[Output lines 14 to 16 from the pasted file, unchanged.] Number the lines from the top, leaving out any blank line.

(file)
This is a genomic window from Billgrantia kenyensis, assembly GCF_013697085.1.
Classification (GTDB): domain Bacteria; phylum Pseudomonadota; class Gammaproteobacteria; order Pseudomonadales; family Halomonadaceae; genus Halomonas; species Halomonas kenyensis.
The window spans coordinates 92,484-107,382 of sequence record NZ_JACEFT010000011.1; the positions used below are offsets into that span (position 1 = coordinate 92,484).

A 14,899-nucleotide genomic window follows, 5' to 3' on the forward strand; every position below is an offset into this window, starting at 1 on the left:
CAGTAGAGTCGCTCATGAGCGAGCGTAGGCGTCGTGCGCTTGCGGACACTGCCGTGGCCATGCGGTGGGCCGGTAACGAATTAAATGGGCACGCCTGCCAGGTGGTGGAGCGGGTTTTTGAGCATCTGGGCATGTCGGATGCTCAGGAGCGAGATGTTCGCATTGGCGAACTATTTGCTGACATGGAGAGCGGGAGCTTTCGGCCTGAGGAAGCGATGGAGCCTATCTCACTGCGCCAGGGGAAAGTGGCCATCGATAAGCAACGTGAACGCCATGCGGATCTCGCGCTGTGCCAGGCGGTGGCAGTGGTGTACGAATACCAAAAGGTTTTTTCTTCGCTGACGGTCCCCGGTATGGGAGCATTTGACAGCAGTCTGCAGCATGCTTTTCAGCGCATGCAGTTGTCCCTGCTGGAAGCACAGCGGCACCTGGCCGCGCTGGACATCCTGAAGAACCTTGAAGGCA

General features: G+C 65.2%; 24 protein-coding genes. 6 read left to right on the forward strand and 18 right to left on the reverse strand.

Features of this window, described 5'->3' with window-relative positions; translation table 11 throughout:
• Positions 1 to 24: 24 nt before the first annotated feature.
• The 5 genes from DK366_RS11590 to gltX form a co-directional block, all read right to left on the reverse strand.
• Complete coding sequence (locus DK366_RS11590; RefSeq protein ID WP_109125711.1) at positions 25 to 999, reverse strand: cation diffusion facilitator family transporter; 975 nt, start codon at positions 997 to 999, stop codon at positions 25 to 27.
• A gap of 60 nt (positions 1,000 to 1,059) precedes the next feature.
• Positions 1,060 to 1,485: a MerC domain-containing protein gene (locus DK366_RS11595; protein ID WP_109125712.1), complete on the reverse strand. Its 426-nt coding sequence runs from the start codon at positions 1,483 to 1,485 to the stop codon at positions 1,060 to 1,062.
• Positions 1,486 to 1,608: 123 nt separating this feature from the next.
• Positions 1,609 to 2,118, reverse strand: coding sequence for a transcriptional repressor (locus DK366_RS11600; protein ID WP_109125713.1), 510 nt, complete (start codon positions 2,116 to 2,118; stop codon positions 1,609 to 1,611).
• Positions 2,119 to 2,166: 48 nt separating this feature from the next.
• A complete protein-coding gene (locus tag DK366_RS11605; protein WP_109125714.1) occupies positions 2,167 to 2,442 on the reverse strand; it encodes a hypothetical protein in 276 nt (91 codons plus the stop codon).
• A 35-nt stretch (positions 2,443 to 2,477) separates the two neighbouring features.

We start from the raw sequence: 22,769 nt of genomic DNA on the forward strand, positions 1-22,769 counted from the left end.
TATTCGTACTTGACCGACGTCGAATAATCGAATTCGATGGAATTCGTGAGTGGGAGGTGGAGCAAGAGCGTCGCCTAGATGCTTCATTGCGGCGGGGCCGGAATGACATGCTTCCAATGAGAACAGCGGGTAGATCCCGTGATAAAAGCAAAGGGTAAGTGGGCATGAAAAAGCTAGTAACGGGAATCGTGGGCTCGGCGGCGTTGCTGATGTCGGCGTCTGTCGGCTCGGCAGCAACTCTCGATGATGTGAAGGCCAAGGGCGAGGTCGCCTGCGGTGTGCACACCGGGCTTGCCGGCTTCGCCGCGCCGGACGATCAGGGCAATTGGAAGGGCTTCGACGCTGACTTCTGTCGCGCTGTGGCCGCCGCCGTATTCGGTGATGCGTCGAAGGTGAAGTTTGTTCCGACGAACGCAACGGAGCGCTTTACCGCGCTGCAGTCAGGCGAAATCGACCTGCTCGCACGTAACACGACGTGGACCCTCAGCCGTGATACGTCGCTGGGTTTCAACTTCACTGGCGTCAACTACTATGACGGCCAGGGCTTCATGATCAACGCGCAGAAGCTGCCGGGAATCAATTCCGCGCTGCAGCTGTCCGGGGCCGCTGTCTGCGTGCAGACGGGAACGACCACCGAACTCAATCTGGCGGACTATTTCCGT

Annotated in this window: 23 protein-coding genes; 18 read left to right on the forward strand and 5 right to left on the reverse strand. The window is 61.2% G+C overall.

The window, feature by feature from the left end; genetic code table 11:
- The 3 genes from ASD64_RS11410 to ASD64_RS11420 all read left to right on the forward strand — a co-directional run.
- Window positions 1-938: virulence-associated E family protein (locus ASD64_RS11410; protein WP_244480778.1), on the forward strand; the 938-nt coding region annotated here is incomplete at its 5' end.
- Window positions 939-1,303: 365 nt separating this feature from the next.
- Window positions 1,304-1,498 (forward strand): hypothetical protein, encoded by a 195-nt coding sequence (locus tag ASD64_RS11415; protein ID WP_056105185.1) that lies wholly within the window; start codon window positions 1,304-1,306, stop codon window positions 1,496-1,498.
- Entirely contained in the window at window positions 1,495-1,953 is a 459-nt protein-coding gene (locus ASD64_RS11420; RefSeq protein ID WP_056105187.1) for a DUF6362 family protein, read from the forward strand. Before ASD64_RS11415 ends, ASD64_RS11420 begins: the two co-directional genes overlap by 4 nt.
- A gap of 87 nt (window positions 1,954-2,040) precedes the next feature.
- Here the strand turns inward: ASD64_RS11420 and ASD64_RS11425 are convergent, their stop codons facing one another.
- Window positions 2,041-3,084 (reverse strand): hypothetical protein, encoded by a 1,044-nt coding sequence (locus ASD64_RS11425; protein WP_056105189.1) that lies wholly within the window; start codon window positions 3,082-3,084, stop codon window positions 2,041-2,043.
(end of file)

• Positions 1,609 to 2,118, reverse strand: coding sequence for a transcriptional repressor (locus DK366_RS11600; protein ID WP_109125713.1), 510 nt, complete (start codon positions 2,116 to 2,118; stop codon positions 1,609 to 1,611).
• Positions 2,119 to 2,166: 48 nt separating this feature from the next.
• A complete protein-coding gene (locus tag DK366_RS11605; protein WP_109125714.1) occupies positions 2,167 to 2,442 on the reverse strand; it encodes a hypothetical protein in 276 nt (91 codons plus the stop codon).